We did not like to fire as they were all unarmed, but we had strict orders and someone might have fired, so I climbed over the parapet and shouted, in my best German, for the opposing Captain to appear. Our men were all chattering and saying, "The Captain's going to speak to them."

A German officer appeared and walked out into the middle of No-Man's Land, so I moved out to meet him, amidst the cheers of both sides. We met and formally saluted. He introduced himself as Count Something-or-other and seemed a very decent fellow. He could not talk a word of English. He then called out to his subalterns and formally introduced them, with much clicking of heels and saluting. They were all very well turned out, while I was in a goatskin coat. One of the subalterns could talk a few words of English, but not enough to carry on a conversation.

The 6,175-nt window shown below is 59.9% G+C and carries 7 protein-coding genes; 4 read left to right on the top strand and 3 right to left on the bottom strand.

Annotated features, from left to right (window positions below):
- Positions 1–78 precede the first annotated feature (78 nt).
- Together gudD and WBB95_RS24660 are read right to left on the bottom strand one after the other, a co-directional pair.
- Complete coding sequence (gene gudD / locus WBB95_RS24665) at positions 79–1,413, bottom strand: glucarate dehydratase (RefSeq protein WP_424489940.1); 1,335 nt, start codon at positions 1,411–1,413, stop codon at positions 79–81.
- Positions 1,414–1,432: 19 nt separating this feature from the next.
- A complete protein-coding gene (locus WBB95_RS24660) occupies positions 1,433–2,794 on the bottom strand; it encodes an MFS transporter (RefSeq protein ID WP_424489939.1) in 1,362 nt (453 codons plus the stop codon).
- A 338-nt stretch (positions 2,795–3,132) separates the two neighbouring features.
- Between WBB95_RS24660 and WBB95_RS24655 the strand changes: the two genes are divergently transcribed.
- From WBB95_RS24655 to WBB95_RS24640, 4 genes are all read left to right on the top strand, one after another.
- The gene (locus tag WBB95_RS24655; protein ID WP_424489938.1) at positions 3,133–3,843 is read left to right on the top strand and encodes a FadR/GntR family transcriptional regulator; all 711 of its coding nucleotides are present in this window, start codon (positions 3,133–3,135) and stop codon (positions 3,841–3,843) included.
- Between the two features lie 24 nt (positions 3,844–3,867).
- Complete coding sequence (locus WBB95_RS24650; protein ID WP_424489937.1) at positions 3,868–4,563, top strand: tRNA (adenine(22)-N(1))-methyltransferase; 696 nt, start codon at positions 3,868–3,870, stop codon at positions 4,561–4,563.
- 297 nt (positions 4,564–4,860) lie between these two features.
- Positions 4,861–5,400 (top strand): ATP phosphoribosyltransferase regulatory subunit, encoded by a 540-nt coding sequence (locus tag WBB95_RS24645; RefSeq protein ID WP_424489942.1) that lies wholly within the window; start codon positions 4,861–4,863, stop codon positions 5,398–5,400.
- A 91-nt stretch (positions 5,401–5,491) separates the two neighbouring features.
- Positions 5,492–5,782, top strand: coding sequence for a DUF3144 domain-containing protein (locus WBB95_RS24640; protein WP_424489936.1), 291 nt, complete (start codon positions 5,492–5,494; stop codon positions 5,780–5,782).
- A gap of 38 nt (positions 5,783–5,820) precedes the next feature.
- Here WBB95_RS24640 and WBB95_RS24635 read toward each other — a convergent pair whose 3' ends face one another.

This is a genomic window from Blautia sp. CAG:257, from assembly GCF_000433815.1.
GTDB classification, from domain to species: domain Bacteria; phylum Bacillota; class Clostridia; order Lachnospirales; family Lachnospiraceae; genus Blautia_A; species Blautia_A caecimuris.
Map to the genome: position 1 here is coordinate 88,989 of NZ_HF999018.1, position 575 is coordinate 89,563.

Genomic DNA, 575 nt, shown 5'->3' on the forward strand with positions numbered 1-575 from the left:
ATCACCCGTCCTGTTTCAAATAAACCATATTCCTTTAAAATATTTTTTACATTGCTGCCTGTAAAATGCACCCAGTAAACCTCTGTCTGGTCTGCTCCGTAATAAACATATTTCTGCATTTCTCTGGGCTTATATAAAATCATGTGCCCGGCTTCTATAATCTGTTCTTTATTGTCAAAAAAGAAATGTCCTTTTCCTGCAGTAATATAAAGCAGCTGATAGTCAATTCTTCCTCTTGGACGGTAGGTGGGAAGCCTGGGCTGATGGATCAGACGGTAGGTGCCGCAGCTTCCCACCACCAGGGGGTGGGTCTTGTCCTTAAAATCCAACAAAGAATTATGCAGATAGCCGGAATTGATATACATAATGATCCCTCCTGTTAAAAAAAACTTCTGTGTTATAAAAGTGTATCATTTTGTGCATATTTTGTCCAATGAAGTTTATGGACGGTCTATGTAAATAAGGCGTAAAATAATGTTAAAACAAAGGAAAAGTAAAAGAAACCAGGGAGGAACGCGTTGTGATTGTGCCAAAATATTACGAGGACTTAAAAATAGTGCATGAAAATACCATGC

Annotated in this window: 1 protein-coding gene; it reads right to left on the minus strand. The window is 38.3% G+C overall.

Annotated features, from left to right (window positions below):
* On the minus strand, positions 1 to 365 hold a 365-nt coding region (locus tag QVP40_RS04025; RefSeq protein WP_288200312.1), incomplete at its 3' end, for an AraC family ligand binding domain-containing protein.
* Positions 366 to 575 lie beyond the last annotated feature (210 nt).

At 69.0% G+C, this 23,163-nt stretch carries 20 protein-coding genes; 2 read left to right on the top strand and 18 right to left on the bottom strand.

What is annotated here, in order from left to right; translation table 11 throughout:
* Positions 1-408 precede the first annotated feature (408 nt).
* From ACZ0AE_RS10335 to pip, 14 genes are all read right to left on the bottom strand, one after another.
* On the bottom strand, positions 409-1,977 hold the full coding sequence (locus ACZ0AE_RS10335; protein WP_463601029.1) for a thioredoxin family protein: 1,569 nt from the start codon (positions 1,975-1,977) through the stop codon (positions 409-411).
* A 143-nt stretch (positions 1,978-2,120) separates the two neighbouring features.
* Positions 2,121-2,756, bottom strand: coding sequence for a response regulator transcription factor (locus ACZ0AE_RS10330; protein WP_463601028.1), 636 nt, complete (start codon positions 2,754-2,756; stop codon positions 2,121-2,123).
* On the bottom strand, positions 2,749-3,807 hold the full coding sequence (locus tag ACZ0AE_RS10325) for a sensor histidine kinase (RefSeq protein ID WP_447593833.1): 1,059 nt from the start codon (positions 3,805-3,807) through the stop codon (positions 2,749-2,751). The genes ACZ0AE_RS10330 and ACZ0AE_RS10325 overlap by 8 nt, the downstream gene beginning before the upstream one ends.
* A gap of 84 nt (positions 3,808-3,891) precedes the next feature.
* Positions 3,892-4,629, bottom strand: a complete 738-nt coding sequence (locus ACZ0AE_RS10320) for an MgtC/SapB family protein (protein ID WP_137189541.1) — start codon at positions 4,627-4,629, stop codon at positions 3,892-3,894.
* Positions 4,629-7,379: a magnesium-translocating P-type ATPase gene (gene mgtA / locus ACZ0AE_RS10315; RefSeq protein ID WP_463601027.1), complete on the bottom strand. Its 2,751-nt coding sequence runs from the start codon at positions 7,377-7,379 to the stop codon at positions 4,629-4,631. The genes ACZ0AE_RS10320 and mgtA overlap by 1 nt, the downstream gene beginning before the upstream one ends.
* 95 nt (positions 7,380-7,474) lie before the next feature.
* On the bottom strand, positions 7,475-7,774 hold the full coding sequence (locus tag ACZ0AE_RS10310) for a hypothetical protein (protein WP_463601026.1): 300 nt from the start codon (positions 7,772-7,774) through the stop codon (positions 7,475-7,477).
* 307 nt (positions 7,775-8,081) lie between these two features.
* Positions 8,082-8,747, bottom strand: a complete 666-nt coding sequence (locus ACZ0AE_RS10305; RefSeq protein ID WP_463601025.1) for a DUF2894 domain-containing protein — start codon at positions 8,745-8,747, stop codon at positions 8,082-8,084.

I said to the German captain, "My orders are to keep my men in the trench and allow no armistice. Don't you think it's dangerous, all your men running about in the open like this? Someone may open fire." He called out an order and all his men went back to their parapet ,leaving me and the five German officers and the barrel of beer in the middle of No-Man's Land. He then said, "My orders are the same as yours, but could we not have a truce from shooting today? We don't want to shoot, do you?" I said, "No, we certainly don't want to shoot, but I have my orders to obey." So then we agreed not to shoot until the following morning, when I was to signal that we were going to begin.

He said, "You had better take the beer. We have lots." So I called up two men to take the barrel to our side. As we had lots of plum-puddings I sent for one and formally presented it to him in exchange for the beer.